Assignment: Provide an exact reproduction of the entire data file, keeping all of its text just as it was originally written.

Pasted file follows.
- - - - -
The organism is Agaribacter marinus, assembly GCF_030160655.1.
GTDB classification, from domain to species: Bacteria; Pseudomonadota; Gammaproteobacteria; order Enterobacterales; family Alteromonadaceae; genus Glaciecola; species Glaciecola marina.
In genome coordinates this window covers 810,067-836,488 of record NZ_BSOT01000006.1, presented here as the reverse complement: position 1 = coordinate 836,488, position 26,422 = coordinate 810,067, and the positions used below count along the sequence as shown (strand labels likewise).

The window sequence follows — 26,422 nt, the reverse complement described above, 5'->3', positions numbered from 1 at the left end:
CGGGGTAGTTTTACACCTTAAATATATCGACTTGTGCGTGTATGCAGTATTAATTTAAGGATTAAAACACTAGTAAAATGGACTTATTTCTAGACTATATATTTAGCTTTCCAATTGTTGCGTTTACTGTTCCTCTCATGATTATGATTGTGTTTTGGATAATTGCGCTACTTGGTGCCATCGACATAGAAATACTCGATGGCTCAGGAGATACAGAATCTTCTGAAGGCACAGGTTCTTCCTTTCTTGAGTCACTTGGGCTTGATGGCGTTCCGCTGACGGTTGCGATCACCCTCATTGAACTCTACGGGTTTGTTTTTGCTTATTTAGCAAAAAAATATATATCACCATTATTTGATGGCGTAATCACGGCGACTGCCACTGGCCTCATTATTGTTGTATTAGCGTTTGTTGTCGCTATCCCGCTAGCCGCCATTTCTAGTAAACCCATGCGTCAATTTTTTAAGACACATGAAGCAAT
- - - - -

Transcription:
The organism is Agaribacter marinus, assembly GCF_030160655.1.
GTDB classification, from domain to species: Bacteria; Pseudomonadota; Gammaproteobacteria; order Enterobacterales; family Alteromonadaceae; genus Glaciecola; species Glaciecola marina.
In genome coordinates this window covers 810,067-836,488 of record NZ_BSOT01000006.1, presented here as the reverse complement: position 1 = coordinate 836,488, position 26,422 = coordinate 810,067, and the positions used below count along the sequence as shown (strand labels likewise).

The window sequence follows — 26,422 nt, the reverse complement described above, 5'->3', positions numbered from 1 at the left end:
CGGGGTAGTTTTACACCTTAAATATATCGACTTGTGCGTGTATGCAGTATTAATTTAAGGATTAAAACACTAGTAAAATGGACTTATTTCTAGACTATATATTTAGCTTTCCAATTGTTGCGTTTACTGTTCCTCTCATGATTATGATTGTGTTTTGGATAATTGCGCTACTTGGTGCCATCGACATAGAAATACTCGATGGCTCAGGAGATACAGAATCTTCTGAAGGCACAGGTTCTTCCTTTCTTGAGTCACTTGGGCTTGATGGCGTTCCGCTGACGGTTGCGATCACCCTCATTGAACTCTACGGGTTTGTTTTTGCTTATTTAGCAAAAAAATATATATCACCATTATTTGATGGCGTAATCACGGCGACTGCCACTGGCCTCATTATTGTTGTATTAGCGTTTGTTGTCGCTATCCCGCTAGCCGCCATTTCTAGTAAACCCATGCGTCAATTTTTTAAGACACATGAAGCAAT